This detachment not only gives Undine the power of sexual choice--thereby refuting Darwin's premise of women's passive role in human sexual selection--but also enables her to vie for ever better deals. In this way, Wharton revises the threat of the New Woman's sexuality as an economic one. Undine's desexualized, pragmatic attachments suggest all of the tenuousness of relationships within proprietary capitalism.
Yet Wharton both promises and warns her reader that Undine's ambition carries with it her eventual demise. While Undine has inherited her mother's dullness--both women share a sharply limited range of intellectual energy, preferring the sycophantic ministerings of manicurist Mrs. Heeny in moments of emotional distress--Undine shares none of her "proper" maternal concern. In much of Wharton's fiction, maternal devotion is a moral saving grace, demanding selflessness and connection in a self-absorbed consumer culture. In Wharton's "The Mission of Jane" (in The Descent of Man, 1904), for instance, Lethbury suddenly realizes that his wife has suffered her maternal longings to remain unassuaged:
Maternity was no doubt the supreme function of primitive woman, the one end to which her whole organism tended; but the law of increasing complexity had operated in both sexes, and he had not seriously supposed that, outside the world of Christmas fiction and anecdotic art, such truisms had any special hold on the feminine imagination. Now he saw that the arts in question were kept alive by the vitality of the sentiments they appealed to.(33)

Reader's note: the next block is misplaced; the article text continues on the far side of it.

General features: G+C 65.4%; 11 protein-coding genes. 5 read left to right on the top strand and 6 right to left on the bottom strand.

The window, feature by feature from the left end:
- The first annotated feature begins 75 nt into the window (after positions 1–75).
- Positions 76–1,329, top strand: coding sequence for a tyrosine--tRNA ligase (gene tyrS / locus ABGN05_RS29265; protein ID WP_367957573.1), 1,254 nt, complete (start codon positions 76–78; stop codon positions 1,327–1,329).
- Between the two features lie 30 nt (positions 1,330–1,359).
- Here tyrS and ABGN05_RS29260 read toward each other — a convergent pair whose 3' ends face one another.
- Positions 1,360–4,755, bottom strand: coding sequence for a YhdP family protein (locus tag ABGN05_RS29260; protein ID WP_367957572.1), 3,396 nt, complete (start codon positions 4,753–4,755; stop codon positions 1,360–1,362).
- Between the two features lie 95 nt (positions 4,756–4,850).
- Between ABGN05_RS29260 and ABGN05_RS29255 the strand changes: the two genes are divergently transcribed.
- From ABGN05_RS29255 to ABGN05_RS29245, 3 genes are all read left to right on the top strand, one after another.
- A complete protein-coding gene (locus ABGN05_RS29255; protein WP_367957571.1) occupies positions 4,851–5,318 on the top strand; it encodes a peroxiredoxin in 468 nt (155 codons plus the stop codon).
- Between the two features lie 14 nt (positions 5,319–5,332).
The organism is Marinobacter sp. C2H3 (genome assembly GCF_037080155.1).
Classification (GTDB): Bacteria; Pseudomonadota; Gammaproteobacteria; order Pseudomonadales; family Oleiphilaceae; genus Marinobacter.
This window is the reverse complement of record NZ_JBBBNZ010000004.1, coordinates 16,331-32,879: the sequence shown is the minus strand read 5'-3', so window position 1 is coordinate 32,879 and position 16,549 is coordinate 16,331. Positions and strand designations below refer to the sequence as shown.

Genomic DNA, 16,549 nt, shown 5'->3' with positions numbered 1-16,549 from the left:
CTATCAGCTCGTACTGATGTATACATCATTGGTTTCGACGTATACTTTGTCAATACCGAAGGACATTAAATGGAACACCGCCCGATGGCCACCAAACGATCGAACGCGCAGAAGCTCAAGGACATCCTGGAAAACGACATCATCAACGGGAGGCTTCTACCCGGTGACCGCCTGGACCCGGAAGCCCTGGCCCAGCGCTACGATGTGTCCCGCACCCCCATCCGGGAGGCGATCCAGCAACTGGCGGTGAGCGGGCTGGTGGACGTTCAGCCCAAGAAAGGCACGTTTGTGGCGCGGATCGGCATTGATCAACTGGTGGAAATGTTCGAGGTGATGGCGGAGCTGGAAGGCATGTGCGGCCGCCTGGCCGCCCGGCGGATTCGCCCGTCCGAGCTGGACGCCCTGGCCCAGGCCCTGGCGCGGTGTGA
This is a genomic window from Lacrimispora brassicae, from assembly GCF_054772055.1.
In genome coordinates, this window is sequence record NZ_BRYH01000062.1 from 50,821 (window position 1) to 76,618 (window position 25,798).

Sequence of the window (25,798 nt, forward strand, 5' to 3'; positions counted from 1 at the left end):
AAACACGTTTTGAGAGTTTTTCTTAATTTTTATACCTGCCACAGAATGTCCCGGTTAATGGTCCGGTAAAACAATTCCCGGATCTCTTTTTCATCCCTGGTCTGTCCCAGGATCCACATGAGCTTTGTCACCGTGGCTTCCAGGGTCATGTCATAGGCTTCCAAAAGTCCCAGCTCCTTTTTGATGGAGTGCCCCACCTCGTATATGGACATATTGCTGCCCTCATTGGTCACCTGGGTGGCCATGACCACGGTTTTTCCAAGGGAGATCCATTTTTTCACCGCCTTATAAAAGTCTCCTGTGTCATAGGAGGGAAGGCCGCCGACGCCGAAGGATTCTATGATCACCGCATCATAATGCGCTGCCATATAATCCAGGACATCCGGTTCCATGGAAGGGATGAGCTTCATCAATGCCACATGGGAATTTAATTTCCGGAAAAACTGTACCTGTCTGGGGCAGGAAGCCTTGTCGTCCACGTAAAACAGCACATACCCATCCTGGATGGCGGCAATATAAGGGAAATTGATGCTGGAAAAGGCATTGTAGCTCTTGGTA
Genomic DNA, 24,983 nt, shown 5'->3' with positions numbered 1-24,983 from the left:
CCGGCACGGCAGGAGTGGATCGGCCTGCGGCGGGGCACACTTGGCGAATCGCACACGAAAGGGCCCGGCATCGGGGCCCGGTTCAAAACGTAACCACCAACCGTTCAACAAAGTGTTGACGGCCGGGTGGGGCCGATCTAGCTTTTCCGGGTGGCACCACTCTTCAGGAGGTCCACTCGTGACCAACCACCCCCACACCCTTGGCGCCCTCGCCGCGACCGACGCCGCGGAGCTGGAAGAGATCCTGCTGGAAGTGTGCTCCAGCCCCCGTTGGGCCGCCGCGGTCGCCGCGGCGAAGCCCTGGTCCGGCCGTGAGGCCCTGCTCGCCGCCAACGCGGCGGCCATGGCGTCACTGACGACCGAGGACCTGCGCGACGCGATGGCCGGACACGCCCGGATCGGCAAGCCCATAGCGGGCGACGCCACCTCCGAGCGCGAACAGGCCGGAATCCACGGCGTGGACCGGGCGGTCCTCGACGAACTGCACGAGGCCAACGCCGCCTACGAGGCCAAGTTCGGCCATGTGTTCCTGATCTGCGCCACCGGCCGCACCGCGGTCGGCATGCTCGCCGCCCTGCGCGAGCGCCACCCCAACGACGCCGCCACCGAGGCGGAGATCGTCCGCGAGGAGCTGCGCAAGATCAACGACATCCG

The "mission" of the child, Jane, is to unite the estranged couple. Similarly, in The House of Mirth (1905), Lily Bart's imaginary embrace of Nettie Struther's baby at the end of the novel is depicted as a kind of primeval return to a "natural" state (mother love was the highest form of love, according to Darwin). As she enters her drug-induced sleep, she feels the "tender pressure of its body ... still close to hers: the recovered warmth flowed through her once more, she yielded to it, sank into it, and slept."(34) Undine, by contrast, cries bitterly at the news of her pregnancy and later uses her son as leverage in an act of extortion. Such "unnatural" behavior suggests the extent to which she is subject to reversion. While her desire to imitate old New York society and the French aristocracy represents a significant break from the stolid provincialism of her parents, her evolutionary hold as a new species appears tenuous. A fluke of nature, she is liable to revert to an earlier and more primitive form if she ceases movement. Like all the other New Woman figures in this novel, gallivanting about Europe and the waterholes of the North East, Undine is effectively committing "race suicide."